I’d like to welcome back author and counselor Betsy Duffey today as she discusses grief. Don’t forget to pick up a copy of their fantastic novel, The Shepherd’s Song, if you need an uplifting group of intertwined short stories surrounding Psalm 23.
I’m giving away a hard cover copy of this novel! Leave a comment on this post to be eligible. Winner drawn on Sunday, May 3rd.
Grief is something that is dealt with a lot in novels but did you know that there are some very classic grief stages? These stages can give you some writing fodder for your characters.
Welcome back, Betsy.
When you are writing about grief, it’s helpful to know the emotional stages that a character might experience after loss. The stages of grief were defined by Elisabeth Kubler-Ross in her 1969 book, On Death and Dying. Knowing where your character is in the stages of grief will allow you write more realistically. Here is an overview with some ideas about what your character might say and do in each stage. Remember that people go through the stages at their own pace. Resolving grief can take years, and people can cycle back through the stages as they heal.
Denial: Denial is almost always the first reaction to loss. It looks like numbness or shock. Subconsciously, this is a way for the person to protect themselves. In this stage the person may seem uncaring.
If your character is in the denial stage they will say things like:
I thought I heard him last night.
Every time I answer the phone I expect it to be her.
It must be a mistake.
Bargaining: Bargaining can been seen in two ways. One, the person can’t stop thinking about what they could have done to prevent the loss. The other can be a bargaining with God to reverse the loss.
If your character is in this stage of grief they will say things like:
If only I had stopped him.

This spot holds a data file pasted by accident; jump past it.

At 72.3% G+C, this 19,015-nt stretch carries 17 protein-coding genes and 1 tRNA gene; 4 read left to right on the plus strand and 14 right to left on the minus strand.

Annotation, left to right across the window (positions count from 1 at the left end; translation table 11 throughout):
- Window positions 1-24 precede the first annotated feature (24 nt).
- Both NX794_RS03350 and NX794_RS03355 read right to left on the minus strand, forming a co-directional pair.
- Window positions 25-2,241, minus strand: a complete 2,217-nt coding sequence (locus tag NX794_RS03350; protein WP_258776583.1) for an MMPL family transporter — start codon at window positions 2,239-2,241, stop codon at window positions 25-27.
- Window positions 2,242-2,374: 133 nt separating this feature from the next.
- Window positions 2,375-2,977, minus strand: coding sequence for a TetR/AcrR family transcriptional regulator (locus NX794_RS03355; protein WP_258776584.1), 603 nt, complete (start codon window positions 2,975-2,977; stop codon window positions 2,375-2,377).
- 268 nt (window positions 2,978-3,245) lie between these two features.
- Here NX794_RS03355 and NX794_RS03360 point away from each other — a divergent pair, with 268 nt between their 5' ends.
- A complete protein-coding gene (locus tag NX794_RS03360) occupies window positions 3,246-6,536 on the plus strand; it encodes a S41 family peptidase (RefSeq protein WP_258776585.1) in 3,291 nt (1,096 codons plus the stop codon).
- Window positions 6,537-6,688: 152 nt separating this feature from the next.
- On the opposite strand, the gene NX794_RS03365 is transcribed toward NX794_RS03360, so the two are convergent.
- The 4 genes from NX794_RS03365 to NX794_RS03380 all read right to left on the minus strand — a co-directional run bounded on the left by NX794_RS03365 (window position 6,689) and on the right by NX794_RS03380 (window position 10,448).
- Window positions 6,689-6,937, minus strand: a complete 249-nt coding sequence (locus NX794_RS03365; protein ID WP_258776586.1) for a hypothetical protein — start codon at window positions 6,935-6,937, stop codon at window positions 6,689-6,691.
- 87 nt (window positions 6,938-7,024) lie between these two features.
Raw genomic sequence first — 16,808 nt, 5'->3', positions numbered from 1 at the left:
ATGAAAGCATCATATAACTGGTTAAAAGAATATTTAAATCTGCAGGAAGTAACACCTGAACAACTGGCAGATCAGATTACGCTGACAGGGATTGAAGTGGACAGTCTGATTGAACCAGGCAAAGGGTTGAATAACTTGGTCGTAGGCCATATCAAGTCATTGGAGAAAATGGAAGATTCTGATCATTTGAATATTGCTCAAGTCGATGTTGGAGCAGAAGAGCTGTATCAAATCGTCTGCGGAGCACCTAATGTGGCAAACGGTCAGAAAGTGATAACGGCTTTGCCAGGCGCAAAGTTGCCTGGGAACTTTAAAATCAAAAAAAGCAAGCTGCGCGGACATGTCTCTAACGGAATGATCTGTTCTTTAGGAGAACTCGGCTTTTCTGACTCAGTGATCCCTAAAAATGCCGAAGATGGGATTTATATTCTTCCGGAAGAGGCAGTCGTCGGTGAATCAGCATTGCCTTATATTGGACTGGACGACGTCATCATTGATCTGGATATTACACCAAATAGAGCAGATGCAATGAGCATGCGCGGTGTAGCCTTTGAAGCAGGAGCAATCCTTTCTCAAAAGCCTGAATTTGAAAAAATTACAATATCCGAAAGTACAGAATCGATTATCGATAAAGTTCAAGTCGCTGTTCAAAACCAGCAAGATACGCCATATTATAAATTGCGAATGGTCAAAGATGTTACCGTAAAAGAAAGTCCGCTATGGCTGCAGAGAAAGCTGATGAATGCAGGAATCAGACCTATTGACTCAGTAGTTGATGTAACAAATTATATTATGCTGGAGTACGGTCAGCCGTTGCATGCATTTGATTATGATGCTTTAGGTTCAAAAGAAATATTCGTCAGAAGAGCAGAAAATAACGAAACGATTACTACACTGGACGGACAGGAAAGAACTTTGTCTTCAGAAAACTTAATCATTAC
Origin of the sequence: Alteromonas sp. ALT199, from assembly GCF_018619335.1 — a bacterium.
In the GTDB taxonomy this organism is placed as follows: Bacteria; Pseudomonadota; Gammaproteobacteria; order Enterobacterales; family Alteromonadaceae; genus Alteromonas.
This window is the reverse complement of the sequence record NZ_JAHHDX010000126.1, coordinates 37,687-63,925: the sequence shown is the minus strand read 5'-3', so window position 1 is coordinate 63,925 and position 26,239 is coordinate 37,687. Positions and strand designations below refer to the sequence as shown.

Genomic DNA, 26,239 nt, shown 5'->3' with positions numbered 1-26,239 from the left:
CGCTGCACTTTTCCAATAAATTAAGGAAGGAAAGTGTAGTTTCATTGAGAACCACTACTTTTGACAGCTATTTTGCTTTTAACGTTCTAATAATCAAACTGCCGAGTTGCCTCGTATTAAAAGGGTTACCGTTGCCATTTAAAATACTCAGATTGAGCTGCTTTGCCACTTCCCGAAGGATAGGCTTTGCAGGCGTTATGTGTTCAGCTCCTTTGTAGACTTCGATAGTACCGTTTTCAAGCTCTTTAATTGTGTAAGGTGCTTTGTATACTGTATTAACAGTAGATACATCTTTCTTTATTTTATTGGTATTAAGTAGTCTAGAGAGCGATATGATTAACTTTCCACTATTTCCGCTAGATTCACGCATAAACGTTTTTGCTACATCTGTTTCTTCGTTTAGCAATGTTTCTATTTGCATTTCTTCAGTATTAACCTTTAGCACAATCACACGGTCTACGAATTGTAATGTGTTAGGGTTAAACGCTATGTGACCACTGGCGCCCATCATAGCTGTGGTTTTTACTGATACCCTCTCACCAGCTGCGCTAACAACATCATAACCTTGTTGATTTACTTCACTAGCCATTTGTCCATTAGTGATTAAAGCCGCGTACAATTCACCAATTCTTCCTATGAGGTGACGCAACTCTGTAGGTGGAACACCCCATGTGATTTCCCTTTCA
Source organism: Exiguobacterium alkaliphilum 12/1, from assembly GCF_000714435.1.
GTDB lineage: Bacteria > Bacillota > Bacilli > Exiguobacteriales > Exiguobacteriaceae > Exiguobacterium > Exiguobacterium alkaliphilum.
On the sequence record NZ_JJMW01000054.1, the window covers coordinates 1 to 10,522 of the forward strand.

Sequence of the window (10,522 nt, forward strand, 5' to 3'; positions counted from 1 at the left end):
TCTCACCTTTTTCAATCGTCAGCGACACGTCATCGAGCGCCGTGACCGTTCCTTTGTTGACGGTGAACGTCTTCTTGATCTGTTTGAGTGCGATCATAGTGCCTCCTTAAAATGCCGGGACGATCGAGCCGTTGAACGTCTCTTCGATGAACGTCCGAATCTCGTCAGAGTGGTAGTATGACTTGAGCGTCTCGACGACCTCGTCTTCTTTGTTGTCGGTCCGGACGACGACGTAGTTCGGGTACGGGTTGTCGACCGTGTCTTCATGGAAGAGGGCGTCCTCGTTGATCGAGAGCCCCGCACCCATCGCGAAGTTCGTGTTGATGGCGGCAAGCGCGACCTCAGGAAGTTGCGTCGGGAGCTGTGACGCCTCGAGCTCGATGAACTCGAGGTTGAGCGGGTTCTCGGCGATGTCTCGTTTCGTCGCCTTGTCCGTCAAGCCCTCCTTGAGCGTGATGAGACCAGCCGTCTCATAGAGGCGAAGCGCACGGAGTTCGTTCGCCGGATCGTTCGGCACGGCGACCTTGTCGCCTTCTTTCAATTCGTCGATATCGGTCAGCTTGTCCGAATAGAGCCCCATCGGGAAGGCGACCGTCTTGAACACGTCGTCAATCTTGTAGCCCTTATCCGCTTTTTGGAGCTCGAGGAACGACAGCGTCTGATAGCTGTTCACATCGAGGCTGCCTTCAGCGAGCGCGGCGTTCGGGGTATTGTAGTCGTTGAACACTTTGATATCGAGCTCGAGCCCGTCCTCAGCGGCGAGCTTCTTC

If I had gone with her it never would have happened.
God, if you save him I will never . . . again.
Depression: Eventually most people recognize the true extent of the loss and can experience depression. This can make others uncomfortable and worried, but is an important part of the healing process.
If your character is experiencing depression from grief they will say things like:
I can’t stop crying.
I’m not hungry.
Anger: Grief can cause a person to feel helpless and out of control leading to anger. The person can be angry at God or in the case of a death, at the person who died. Guilt often follows the anger. Anger is often expressed at others.
If your character is experiencing anger in grief they will say things like:
Leave me alone!
It’s your fault! It’s the doctor’s fault! It’s God’s fault!
God let this happen!
Acceptance: As people heal and move through the various stages of grief, they finally will come to acceptance. This can take years and may not ever happen.
If your character is in acceptance they will say things like:
We had so many good times.
I can see God working in this.
I remember when…
The stages of grief can be demonstrated with loss due to death, but people experience other losses that can take them into these stages. Loss of a job, moving from your home, sending a child to college, losing ability through illness. The list is endless. Knowing these stages can add depth to your writing as you take your character through grief to healing.
is a licensed counselor and also a writer. She grew up in a writing family and with her sister, Laurie Myers, began critiquing manuscripts at an early age for their mother, Newbery winner Betsy Byars. Betsy and Laurie went on to become authors of more than thirty-five children’s novels. Their first book for adults, The Shepherd’s Song
, is being released in paperback April 2015. You can connect with Laurie and Betsy on their monthly newsletter
where they send out updates and their popular free devotional books. Contact them at WritingSisters.com
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